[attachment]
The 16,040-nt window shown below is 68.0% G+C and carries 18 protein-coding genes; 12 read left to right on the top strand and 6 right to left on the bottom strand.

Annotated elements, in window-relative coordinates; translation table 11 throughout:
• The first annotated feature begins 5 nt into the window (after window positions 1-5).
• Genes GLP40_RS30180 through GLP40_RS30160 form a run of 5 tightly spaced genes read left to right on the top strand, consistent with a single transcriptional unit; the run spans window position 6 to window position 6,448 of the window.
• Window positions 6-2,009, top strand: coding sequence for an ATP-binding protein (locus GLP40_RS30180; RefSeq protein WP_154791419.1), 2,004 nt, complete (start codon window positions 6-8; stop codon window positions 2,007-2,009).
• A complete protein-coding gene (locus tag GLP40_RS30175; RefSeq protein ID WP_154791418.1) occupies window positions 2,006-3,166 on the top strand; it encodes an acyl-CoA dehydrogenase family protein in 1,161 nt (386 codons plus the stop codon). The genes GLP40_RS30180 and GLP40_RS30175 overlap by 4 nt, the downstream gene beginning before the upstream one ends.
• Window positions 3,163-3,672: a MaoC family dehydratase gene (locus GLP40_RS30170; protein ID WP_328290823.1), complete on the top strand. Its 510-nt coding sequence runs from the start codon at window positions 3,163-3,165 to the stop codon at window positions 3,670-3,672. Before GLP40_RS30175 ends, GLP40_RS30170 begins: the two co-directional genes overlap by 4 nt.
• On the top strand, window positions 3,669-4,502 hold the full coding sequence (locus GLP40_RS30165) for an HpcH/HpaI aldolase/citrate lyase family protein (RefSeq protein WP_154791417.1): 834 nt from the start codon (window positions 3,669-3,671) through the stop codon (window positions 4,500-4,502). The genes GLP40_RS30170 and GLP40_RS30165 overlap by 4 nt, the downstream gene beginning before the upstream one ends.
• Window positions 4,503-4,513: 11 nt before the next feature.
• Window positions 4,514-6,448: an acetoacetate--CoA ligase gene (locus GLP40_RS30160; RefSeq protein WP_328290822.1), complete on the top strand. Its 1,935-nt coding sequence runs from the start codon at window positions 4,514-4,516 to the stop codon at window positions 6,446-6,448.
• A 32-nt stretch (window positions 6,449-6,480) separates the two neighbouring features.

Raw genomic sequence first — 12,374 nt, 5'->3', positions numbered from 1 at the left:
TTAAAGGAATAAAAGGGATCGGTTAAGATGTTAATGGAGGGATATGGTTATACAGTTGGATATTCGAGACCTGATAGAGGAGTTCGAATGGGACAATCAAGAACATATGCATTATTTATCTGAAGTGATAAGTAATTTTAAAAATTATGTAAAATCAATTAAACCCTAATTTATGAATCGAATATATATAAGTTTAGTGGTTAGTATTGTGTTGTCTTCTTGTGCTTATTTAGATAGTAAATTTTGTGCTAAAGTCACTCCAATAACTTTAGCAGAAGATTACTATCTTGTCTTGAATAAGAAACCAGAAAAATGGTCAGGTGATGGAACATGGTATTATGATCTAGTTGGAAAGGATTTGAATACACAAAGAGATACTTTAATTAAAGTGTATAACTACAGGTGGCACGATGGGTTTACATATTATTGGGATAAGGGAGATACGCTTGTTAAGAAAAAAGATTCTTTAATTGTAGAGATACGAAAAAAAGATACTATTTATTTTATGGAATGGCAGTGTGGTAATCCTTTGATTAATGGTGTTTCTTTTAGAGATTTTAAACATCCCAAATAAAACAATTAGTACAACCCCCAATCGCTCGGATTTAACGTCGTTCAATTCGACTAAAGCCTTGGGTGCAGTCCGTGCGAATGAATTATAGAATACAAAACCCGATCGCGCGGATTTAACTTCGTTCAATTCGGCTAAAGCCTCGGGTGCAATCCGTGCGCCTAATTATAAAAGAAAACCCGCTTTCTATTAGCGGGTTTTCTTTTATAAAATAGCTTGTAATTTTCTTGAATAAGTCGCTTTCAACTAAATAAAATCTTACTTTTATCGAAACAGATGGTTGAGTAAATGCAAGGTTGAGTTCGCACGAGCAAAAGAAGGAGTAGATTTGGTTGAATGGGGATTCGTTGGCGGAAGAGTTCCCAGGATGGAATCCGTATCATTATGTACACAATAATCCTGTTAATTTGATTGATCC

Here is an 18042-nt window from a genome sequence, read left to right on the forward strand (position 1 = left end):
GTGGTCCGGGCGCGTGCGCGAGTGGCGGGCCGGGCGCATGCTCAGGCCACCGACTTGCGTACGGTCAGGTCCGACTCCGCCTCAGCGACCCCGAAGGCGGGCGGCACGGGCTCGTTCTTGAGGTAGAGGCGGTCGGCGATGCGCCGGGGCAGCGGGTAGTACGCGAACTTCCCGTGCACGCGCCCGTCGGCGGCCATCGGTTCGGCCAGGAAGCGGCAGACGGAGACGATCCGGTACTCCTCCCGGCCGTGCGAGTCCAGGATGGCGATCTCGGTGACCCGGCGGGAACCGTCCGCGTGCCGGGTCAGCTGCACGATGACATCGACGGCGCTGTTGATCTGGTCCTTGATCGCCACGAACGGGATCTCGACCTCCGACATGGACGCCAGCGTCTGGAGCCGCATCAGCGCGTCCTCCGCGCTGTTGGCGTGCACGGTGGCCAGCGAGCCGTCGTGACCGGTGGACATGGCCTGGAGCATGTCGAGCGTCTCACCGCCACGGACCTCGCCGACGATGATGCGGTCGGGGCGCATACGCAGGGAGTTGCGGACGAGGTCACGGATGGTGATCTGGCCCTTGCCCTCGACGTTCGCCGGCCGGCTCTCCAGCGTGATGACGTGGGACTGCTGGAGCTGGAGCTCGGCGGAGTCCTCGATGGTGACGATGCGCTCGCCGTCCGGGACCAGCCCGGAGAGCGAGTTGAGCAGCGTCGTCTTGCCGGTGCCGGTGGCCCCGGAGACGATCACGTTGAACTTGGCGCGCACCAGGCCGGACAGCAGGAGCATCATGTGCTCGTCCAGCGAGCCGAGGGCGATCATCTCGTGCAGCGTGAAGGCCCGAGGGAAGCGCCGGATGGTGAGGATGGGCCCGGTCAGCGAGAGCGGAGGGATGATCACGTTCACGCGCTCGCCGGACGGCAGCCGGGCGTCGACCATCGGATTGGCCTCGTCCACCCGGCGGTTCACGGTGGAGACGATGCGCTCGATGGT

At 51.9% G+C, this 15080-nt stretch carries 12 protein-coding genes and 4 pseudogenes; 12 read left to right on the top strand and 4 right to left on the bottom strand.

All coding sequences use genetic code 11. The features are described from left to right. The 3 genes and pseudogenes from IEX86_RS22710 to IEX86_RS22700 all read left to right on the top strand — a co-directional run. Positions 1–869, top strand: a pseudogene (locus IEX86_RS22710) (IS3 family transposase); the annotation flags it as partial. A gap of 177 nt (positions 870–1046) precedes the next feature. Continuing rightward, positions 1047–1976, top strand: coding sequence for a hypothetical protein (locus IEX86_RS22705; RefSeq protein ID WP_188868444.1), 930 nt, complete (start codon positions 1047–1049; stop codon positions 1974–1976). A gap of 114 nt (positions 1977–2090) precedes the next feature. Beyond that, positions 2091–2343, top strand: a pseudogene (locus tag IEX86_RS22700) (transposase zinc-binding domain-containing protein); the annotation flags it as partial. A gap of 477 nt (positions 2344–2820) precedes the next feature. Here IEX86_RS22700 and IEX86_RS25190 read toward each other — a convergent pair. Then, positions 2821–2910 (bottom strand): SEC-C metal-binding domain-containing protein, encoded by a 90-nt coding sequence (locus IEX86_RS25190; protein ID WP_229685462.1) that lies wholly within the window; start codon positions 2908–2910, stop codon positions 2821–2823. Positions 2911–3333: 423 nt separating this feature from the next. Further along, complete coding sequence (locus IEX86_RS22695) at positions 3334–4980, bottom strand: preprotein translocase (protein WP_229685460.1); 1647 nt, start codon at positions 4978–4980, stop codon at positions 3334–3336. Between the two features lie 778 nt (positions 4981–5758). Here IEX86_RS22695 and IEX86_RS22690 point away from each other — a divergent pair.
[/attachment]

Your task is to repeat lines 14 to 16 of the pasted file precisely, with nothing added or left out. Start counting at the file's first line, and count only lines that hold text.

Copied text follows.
Here is an 18042-nt window from a genome sequence, read left to right on the forward strand (position 1 = left end):
GTGGTCCGGGCGCGTGCGCGAGTGGCGGGCCGGGCGCATGCTCAGGCCACCGACTTGCGTACGGTCAGGTCCGACTCCGCCTCAGCGACCCCGAAGGCGGGCGGCACGGGCTCGTTCTTGAGGTAGAGGCGGTCGGCGATGCGCCGGGGCAGCGGGTAGTACGCGAACTTCCCGTGCACGCGCCCGTCGGCGGCCATCGGTTCGGCCAGGAAGCGGCAGACGGAGACGATCCGGTACTCCTCCCGGCCGTGCGAGTCCAGGATGGCGATCTCGGTGACCCGGCGGGAACCGTCCGCGTGCCGGGTCAGCTGCACGATGACATCGACGGCGCTGTTGATCTGGTCCTTGATCGCCACGAACGGGATCTCGACCTCCGACATGGACGCCAGCGTCTGGAGCCGCATCAGCGCGTCCTCCGCGCTGTTGGCGTGCACGGTGGCCAGCGAGCCGTCGTGACCGGTGGACATGGCCTGGAGCATGTCGAGCGTCTCACCGCCACGGACCTCGCCGACGATGATGCGGTCGGGGCGCATACGCAGGGAGTTGCGGACGAGGTCACGGATGGTGATCTGGCCCTTGCCCTCGACGTTCGCCGGCCGGCTCTCCAGCGTGATGACGTGGGACTGCTGGAGCTGGAGCTCGGCGGAGTCCTCGATGGTGACGATGCGCTCGCCGTCCGGGACCAGCCCGGAGAGCGAGTTGAGCAGCGTCGTCTTGCCGGTGCCGGTGGCCCCGGAGACGATCACGTTGAACTTGGCGCGCACCAGGCCGGACAGCAGGAGCATCATGTGCTCGTCCAGCGAGCCGAGGGCGATCATCTCGTGCAGCGTGAAGGCCCGAGGGAAGCGCCGGATGGTGAGGATGGGCCCGGTCAGCGAGAGCGGAGGGATGATCACGTTCACGCGCTCGCCGGACGGCAGCCGGGCGTCGACCATCGGATTGGCCTCGTCCACCCGGCGGTTCACGGTGGAGACGATGCGCTCGATGGT

At 51.9% G+C, this 15080-nt stretch carries 12 protein-coding genes and 4 pseudogenes; 12 read left to right on the top strand and 4 right to left on the bottom strand.